I don't blame for government for this. Government should be adopting all these tools, and agencies should be striving toward more efficient performance. It's the people who are missing the boat--with some help from us. We can't know what we should see in the mirror until the people tell us. My frustration lies with government's programmatic approach to these questions: Our program doesn't include the great mass of American citizens.

Once we cut through all the marketing BS, most SM tools are built to help the user attract and maintain an audience. Overwhelmingly, government applies these tools to attracting and maintaining an audience of other government employees. Critical, essential elements of the answer lie outside government, but government isn't looking outside government.
Comment by Andrew Krzmarzick on April 20, 2010 at 5:58pm
@Harlan - No limitations on choices...and your answers are great - also, no complaining here, only compliments. :-) I understand that you are not calling for the elimination of government, but for a more reliable, accountable government. Point granted. So let's imagine that trust in government has eroded to such a degree that we needed to phase out our government as we know it - what would you do to replace government employees to perform the same societal functions?

@Jean-Paul - Sounds like you've been watching too much "V". Ha!

@Patrick - Similar question that I posed to Harlan. I agree that it's about reform vs. removal. But what do you envision for a structural renewal? Also, social media can be used to improve government-to-citizen communication...and it can be a tool to transform the structure of government by way of internal and inter-agency communication. So I'm not sure it's just facing out....but also changing the face that government sees in the mirror.

@Lisa - Your comment seems to tie into Patrick's thoughts. Government needs to do a better job of communicating to and with the public. Like the involvement of citizens in the hard choices faced by government (i.e. the balanced budget challenge) to gain input and reveal the challenges.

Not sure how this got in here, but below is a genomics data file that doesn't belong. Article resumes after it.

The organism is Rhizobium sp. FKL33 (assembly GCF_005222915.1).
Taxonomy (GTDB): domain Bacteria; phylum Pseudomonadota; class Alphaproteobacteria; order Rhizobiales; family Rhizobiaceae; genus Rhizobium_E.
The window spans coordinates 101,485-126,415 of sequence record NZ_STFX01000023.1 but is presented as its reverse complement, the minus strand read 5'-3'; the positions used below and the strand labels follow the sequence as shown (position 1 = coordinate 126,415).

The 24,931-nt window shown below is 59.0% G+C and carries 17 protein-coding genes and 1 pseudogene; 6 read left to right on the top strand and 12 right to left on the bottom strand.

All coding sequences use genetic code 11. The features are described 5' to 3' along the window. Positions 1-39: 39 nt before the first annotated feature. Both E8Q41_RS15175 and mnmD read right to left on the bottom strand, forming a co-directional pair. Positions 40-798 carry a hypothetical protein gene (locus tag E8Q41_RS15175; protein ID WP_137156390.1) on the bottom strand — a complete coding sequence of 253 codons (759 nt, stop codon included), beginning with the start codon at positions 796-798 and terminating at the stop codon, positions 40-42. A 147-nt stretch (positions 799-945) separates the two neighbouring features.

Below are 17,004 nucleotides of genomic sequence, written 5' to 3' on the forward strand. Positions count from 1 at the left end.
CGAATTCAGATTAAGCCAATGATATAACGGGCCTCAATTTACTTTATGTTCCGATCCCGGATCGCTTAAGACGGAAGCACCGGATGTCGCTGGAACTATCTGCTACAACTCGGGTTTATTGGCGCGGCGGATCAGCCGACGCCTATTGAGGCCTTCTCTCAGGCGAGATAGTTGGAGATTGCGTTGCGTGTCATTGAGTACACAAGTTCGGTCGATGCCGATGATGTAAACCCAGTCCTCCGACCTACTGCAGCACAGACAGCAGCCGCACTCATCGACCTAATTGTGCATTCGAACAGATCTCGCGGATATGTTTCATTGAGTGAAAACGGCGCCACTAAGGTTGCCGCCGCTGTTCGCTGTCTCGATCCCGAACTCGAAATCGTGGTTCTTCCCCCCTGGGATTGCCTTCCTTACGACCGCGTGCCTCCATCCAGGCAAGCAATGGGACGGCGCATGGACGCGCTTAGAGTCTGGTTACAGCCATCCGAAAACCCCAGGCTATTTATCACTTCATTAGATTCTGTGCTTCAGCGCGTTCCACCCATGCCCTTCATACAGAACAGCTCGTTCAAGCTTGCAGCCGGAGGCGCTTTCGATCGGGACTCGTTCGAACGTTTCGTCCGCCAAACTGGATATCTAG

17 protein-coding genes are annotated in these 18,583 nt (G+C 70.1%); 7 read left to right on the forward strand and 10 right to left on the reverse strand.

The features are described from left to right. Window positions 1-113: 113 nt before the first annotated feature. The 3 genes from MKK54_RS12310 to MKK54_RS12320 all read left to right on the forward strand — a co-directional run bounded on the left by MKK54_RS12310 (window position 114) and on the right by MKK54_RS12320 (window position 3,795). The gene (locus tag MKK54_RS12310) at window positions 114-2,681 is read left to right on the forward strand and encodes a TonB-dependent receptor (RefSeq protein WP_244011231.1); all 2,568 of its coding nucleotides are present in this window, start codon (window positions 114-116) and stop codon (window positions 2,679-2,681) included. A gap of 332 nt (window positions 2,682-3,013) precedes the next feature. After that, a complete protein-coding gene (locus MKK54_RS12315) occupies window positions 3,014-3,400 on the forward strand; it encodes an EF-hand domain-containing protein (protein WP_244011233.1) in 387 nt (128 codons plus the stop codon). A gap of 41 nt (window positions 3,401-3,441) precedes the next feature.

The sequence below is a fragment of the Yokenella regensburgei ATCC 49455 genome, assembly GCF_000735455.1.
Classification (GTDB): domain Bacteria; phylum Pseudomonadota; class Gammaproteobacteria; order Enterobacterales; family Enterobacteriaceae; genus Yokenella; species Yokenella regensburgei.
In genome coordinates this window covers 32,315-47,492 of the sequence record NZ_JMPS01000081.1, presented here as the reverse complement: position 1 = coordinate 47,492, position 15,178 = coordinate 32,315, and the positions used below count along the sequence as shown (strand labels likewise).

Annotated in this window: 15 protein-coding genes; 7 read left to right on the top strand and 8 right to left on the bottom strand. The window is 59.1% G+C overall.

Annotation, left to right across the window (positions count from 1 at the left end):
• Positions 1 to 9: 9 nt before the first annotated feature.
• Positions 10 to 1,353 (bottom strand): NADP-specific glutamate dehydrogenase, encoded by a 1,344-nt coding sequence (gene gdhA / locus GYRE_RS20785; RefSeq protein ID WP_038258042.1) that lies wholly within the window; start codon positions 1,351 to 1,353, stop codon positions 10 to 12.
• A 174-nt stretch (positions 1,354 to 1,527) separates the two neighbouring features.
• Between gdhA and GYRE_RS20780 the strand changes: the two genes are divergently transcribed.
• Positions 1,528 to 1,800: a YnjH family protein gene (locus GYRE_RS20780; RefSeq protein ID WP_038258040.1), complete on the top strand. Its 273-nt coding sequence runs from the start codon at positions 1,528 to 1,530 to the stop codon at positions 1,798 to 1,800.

Comment by Lisa Nelson on April 20, 2010 at 3:57pm
I think a lot of the mistrust stems from the government doing a poor job of communicating what the citizen gets for their tax dollars. Europeans spend more money on taxes and don't complain, however, they know what their tax dollars go for, free universities, health care, maternity leave whatever. Check out Andrew Sullivan's Daily Dish. What would you cut to balance the budget.
http://andrewsullivan.theatlantic.com/the_daily_dish/2010/04/chart-...
Comment by Patrick Quinn on April 20, 2010 at 2:19pm
"Government" or "no government" is a false choice. This survey (and others like it) can't credibly be used to bolster an argument to dismantle government. They can--and should--be used to support a movement to reformgovernment.

"Change" is the most overworked word of the new millenium and has probably already passed "Gov 2.0" in the empty-of-logical-content sweepstakes; it is nonetheless the case that the only thing that will restore the public's confidence is real, substantive, effective institutional change. Which means a government that doesn't look like this one, a government that doesn't do things the way this government does things and that doesn't employ all the same people this government employs. The impetus for that change will certainly come from someplace other than government, but the people who comprise this government can have a large effect on the scope of the discussion.

I will keep beating this drum until the end of time: The only social media that will have any long-term effect on the shape and function of American government is social media that faces out of the agency to the general public. All the rest of it is just conference-fodder, and will do nothing whatever to restore the public's confidence.